While most tourists are familiar with Puerto Galera, on the opposite tip of the province of Oriental Mindoro lies Bulalacao. Roughly 3-4 hours by land from the capital Calapan, the southernmost town remains a hidden gem just waiting to be discovered.
With a direct roll-on roll-off (Ro-Ro) Port in town, Bulalacao is linked to Caticlan in Aklan. FastCat, a fleet of modern fastcraft ferries, will also be launching a new route from Bulalacao directly to Coron in Palawan soon.
If you’re looking for a quiet and remote destination to enjoy the beach minus the crowds, Bulalacao will definitely appeal to you. Here are five things you can do there.
1. Go island-hopping
Island-hopping is the main draw in Bulalacao, as the area has the longest coastline of the province. The town facing Bulalacao Bay has lots of hidden coves, beaches, islands, islets and uncrowded dive sites. Tourism here is still fairly new and many spots retain that laid-back charm where visitors can enjoy beaches all to themselves.
Bulalacao boasts of 11 islands and islets, including Aslom Island with its crescent shaped sandbar; Buyayao Island, which contains limestone formations and forest reserves; and Tambaron Island, where visitors can camp out or stay overnight in rustic beach cottages.
2. Tick extreme activities off your bucketlist
Suguicay Island, the most popular of Bulalacao’s islands, is where you can try typical beach activities like kayaking and beach camping. The island has floating cottages and other beach items for rent. The water surrounding the island is abundant with corals, which makes it an ideal destination for scuba diving and snorkeling.
Suguicay Island is one of the spots you can enjoy a thrilling ride with friends onboard a FlyFish or banana boat and glide in the air via parasails. The activities are managed by Bulalacao Island Adventures (BIA), a tour operator that was formerly based in Boracay before its closure. Other activities such as diving, rock climbing, rappelling, wind surfing and kite surfing are currently being developed in the area.
3. Check-in at By the Sea Hotel
Given the travel time from Manila, it’s best to allot at least three days to enjoy what Bulalacao has to offer. There are a handful of resorts and hotels located along the main highway for those staying overnight. The most convenient option is By the Sea Hotel, a modern two-story establishment located in the Ro-Ro Port area of Sitio Kabangkalan.
The 66-room seaside hotel is fairly new, with all the amenities you need for a comfortable stay, including air-conditioned rooms, private showers, toiletries, towels and TVs. They also have an in-house restaurant, 24-hour front desk, large swimming pool and kiddie pool for relaxing stays. Free WiFi is available in public areas and the hotel has a wide parking area for those with private vehicles.
By the Sea Hotel is a good option for road-trippers who want to bring their own vans, cars, motorcycles or bicycles aboard the ferry. Those traveling by public transportation on the UV Express vans can also easily access the hotel, since it’s just walking distance from the port.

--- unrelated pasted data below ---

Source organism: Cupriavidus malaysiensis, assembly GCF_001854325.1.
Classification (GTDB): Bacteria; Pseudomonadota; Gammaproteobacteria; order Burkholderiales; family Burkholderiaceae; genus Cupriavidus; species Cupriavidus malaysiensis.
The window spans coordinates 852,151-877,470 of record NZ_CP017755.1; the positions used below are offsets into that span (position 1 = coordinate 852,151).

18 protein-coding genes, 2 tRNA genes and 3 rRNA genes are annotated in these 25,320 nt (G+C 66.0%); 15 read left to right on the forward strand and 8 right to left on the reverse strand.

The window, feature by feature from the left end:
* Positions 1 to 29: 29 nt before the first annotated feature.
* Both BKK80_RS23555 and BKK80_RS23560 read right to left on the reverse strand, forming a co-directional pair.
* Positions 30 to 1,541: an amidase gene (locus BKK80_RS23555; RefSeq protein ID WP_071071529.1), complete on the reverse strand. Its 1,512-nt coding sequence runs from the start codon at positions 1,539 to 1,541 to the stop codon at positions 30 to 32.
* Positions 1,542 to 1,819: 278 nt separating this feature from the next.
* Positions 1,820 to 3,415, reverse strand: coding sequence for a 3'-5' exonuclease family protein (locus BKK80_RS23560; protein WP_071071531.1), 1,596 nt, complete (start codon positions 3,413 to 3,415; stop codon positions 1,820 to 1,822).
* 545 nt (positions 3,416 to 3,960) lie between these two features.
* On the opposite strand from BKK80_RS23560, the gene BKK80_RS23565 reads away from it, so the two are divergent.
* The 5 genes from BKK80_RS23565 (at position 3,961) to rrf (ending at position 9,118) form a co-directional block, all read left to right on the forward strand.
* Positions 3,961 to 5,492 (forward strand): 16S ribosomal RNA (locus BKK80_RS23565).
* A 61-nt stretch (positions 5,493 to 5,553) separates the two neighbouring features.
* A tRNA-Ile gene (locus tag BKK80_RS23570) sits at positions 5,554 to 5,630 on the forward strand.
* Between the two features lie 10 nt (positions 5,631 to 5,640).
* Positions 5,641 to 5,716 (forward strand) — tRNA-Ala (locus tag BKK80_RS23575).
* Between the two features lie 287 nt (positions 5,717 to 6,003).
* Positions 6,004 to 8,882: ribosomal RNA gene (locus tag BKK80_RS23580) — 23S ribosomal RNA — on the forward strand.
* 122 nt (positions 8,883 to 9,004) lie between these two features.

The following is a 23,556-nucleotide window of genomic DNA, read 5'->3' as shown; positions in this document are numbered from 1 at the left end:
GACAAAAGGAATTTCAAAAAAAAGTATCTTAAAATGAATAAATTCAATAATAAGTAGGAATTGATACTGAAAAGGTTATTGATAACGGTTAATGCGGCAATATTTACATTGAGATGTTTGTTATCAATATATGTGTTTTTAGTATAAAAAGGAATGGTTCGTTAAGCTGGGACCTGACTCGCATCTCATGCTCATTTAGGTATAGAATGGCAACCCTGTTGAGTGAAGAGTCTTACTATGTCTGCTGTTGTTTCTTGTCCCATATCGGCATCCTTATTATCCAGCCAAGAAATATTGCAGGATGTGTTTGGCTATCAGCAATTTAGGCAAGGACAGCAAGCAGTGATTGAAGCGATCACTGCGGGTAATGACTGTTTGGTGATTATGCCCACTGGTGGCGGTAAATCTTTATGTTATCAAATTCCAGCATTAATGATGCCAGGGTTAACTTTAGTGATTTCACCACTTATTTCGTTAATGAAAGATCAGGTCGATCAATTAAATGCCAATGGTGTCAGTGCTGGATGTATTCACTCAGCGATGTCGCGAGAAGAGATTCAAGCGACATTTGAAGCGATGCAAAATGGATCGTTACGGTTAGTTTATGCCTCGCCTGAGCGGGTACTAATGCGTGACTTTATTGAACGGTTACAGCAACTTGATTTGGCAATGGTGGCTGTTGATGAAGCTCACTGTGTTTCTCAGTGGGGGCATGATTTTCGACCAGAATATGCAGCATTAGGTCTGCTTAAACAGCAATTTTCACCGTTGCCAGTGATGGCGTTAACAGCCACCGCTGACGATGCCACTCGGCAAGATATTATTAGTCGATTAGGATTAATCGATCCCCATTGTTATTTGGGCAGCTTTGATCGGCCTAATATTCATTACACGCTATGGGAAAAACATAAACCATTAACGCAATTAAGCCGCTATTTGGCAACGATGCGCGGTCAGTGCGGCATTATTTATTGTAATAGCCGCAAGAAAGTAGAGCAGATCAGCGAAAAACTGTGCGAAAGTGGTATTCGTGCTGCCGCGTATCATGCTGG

4. Enjoy unique local specialties
One of the best parts of traveling is trying the local dishes. By the Sea's in-house restaurant serves delicious Filipino meals like binakol, a native chicken soup dish served in a coconut shell, and an interesting pizza topped with lamayo, a marinated and semi-dried fish which is a local specialty.
While Puerto Galera is known for the classic Mindoro Sling, Bulalacao has its own signature cocktail called the Bul-Shot. The drink makes use of fresh local ingredients including gin, coconut, calamansi and Blue Curacao to reflect its seaside charm.
Seaweed farming is one of the main sources of livelihood in town, which has resulted in some interesting seaweed food products. Take your pick from Seaweed Canton, Seaweed Crackers and Seaweed Pickles. For those with a sweet tooth, you can even buy delicacies like Seaweed Polvoron and Yema with seaweed bits.
5. Visit the Panaytayan Mangyan Settlement
Though not geographically located in Bulalacao, visitors traveling by land will pass the neighboring town of Mansalay. Famous for its weaving industry and ancient burial grounds, Mansalay is also home to the Hanunuo Mangyan tribe, whose culture is the most preserved of the eight Mangyan tribes of Mindoro.
The Panaytayan Mangyan Settlement, an upland Mangyan community focused on the preservation of the Hanunuo script and language, is worth a visit. In order to preserve their ancient writing system known as Surat Mangyan, the script and language is taught in Mangyan schools.
Skills in traditional handicrafts are also passed on to younger members of the community, who now sell beautiful woodcarved pieces, beaded necklaces, woven products and other souvenirs to visiting tourists.
For a more detailed travel guide, visit the author’s blog at www.traveling-up.com.